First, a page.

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Phenotype Submission - Migraine

Cohort Definition Name : Earliest event of Migraine, including history of migraine

Contributor name : Azza Shoaibi’, ‘Jill Hardin’

Contributor OrcId : 0000-0002-6976-2594’

Logic Description : Earliest occurrence of Migraine indexed on occurrence of Migraine condition (or observation of history of migraine-in the one of the cohorts versions) or symptoms (Headache , Aura) or a use of antimigraine drug (or the 1st time). Patients entering the cohort with an antimigraine drugs or migraine symptoms are required to have a diagnosis or observation of Migraine or history of migraine within 60 days. Cohort exit is the end of continuous observation.

Recommended study application : target or outcome

Assertion statement : This cohort definition was executed on at least one real person-level observational health data source and resulted in a cohort with at least 1 person.

Target Clinical Description : Migraine is a recurring headache syndrome typically accompanied by a mixture of other neurologic dysfunction symptoms. It is usually an episodic headache associated with sensitivity to light, sound, or movement; however, it may vary considerably among patients. The understanding of pathogenesis has evolved from an intracranial vasoconstriction theory to a complex neuronal dysfunction leading to a sequence of changes intra- and extra-cranially. Several neuropeptides, including CGRP, are involved in the vascular response and neuroinflammation. Migraine triggers may include stress, bright lights, hunger, physical exertion, hormonal changes during a menstrual period, sleep changes, and diet. The disease burden is relatively high, with an approximate prevalence of 15% among women and 6% among men. The burden appears to be even higher in the US, with the prevalence reported at 20% and 10%, respectively. The highest burden is in the age subgroup of 18-44 years old and is inversely associated with income and educational attainment. Migraine may result in work-related disability and productivity loss.

Evaluation conclusion : We created phenotype algorithms to identify migraine phenotype in observational data. We used Cohort diagnostics and phevalutor to help gain insights and evaluate the performance of the cohort definitions. We performed the evaluation across a network of claim data sources and 1 EHR US data source. The data sources are:
IBM® MarketScan® Commercial Database (CCAE), Optum’s longitudinal EHR repository (Optum EHR), Optum’s Clinformatics® Data Mart (DOD), IBM® MarketScan® Multi-State Medicaid Database (MDCD), IBM® MarketScan® Medicare Supplemental Database (MDCR), Japan Claims Database (JMDC), Clinical Practice Research Datalink (CPRD) , IQVIA® Australia Longitudinal Patient Data (LPD) database (Australia), IQVIA® Disease Analyzer (DA) France database (France), QVIA® Disease Analyzer (DA) Germany database (Germany), IQVIA® Adjudicated Health Plan Claims Data (formerly PharMetrics Plus) - US database (PharMetrics), IQVIA® Ambulatory EMR (EMR).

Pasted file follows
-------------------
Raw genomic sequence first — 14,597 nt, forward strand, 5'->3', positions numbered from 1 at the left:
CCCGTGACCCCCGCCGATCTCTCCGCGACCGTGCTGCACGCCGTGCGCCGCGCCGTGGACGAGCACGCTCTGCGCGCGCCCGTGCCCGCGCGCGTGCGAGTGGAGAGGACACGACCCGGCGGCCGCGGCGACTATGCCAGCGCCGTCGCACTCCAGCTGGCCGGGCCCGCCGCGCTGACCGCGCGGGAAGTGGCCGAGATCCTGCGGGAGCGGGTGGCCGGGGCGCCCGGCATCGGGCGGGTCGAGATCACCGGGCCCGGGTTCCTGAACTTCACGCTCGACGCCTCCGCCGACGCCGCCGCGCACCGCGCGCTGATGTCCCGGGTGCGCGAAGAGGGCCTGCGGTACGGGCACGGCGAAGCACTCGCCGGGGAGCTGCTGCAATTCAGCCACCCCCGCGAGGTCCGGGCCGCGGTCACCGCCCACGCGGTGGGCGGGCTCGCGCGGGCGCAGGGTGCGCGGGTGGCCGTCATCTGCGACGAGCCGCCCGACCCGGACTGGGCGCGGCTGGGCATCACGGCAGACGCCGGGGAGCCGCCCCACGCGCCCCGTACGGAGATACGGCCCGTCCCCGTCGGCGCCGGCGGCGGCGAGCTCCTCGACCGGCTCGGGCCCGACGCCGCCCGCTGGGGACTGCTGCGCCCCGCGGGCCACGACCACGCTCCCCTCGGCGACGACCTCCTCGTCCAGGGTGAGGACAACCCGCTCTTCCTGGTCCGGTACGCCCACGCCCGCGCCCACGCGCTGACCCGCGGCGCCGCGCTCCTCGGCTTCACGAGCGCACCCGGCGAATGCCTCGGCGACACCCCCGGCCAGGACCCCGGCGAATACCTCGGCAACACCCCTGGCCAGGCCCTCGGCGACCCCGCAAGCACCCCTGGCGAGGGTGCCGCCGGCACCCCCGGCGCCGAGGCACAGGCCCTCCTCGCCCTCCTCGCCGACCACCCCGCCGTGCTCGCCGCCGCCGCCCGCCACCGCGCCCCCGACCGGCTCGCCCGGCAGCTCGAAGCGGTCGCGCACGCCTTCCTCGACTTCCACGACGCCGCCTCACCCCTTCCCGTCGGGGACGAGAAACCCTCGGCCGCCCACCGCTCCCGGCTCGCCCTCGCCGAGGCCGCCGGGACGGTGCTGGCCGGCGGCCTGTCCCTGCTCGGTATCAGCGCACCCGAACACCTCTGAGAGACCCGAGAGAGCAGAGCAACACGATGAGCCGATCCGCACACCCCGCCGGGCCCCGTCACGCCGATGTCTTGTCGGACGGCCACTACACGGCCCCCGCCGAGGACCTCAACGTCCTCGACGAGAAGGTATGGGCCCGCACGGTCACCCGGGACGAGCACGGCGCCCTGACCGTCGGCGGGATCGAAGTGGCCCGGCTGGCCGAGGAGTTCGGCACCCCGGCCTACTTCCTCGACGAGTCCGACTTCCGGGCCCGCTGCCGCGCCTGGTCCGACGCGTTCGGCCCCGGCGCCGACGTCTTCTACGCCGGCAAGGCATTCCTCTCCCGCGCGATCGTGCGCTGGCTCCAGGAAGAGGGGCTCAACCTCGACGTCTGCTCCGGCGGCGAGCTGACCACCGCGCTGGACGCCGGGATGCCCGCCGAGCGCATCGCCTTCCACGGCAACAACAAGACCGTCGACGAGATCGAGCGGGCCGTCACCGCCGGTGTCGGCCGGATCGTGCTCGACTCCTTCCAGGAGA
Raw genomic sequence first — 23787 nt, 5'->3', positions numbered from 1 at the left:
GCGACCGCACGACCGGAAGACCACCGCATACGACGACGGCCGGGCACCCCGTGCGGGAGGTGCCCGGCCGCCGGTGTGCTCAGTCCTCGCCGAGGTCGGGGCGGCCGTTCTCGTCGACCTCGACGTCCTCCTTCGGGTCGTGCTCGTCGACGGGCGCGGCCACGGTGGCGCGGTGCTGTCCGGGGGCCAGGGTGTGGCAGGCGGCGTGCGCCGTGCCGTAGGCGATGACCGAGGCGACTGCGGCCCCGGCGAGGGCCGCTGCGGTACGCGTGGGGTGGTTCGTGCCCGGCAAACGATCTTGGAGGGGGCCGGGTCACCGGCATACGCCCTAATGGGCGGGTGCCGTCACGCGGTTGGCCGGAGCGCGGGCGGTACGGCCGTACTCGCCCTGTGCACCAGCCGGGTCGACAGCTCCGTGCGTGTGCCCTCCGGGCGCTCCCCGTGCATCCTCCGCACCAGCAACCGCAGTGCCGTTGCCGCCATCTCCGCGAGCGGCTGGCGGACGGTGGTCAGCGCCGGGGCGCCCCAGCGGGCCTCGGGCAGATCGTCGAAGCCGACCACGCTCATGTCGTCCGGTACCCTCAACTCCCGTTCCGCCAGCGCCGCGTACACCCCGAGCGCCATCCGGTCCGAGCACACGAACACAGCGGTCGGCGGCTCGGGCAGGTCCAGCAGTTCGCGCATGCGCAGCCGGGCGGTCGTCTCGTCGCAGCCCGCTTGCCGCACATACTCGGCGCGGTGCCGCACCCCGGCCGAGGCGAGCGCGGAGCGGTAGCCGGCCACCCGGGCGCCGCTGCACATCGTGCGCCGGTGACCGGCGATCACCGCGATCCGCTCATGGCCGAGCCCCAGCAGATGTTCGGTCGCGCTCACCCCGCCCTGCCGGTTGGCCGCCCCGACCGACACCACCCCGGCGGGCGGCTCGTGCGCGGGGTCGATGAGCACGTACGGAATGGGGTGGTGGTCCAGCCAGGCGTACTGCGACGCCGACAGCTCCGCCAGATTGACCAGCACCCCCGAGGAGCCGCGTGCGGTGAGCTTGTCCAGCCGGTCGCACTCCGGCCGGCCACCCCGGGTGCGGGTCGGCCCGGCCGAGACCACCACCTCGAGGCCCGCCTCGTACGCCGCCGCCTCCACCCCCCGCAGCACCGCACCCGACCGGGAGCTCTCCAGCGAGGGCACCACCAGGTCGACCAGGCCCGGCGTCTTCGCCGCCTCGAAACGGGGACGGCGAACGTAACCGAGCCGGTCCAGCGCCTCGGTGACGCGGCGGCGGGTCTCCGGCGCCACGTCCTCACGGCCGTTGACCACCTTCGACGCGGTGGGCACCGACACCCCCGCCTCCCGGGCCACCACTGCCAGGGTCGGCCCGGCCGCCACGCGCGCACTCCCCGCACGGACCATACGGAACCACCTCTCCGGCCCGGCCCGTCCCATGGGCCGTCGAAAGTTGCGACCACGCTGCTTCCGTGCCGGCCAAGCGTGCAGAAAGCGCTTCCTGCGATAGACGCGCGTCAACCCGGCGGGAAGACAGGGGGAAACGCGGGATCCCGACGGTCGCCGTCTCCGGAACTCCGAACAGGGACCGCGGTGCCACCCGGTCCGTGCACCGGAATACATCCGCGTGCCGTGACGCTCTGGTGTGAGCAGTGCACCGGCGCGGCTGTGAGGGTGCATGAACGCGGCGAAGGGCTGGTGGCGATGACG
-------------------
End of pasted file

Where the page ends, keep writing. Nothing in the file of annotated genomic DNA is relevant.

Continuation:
We recommend one version of the cohort for incidence migraine and we recommed the other to reprsenet patients with migraine (prevalent cohort) . Both cohorts have an entry event criteria of 1. migraine diagnosis (including the history of migraine for the prevalent cohort but not the incidence) or 2. use of antimigraine drugs or 3. symptoms of headache or aura but requiring a diagnosis of migraine within 60 days. The index date correction was incorporated by allowing an entry criterion based on symptoms or drugs after observing a significant (more than 10%) of patients with symptoms and/or drug proceeding the migraine diagnosis.
The incidence rate of migraine using the recommended cohort was in line with expectations, with higher rates among females and higher rates for ages 39-45. The observed difference in rates between females and males ranged between 2 to 6 times while prior studies reported that migraines occur in up to 17 percent of females and 6 percent of males each year (UP to Date).We examined the sensitivity of the recommended cohort by assessing the overlap of the two cohorts with a cohort of antimigraine users. As illustrated in cohort diagnostics, the overlap ranged between 11 to 43% across data sources and averaged around 26%, with the poorest overlap in MDCR. The poor overlap may be explained by the fact that antimigraine drugs have other indications, especially in databases like MDCR with an older population. However, it may indicate poor sensitivity, at least in some data sources. The index event breakdown showed that the majority of patients enter the cohort due to the code “Migraine, unspecified” which does not allow us to assess the distribution of diverse subtypes (ie Migraine with or without aura). 13-42% of patients started an antimigraine drug around index (with the lowest rate in MDCR) and 44% to 63.1% had a neurological examination or a neurology visit on the day of index in US data sources. In addition, the most common condition around index is in line with expectations (pain, Anxiety disorder, Dizziness and giddiness, vomiting, nausea, visual and sleep disturbances) specially in JMDC . These characteristics suggest that patients captured by the two definitions truly have migraine (acceptable PPV). Phevaluator results indicate that the PPV ranged from 0.94 (in CCAE) to 0.36 (incident 11703 - EHR) and sensitivity ranged from 0.94 (prevalent – CCAE) to 0.68 (incident with index date misclassification 11703 – JMDC).

With history: Imported to the OHDSI Phenotype Library. It may be expected to be found with id = 856 in the next release. Thank you

Irrespective of history: Imported to the OHDSI Phenotype Library. It may be expected to be found with id = 857 in the next release. Thank you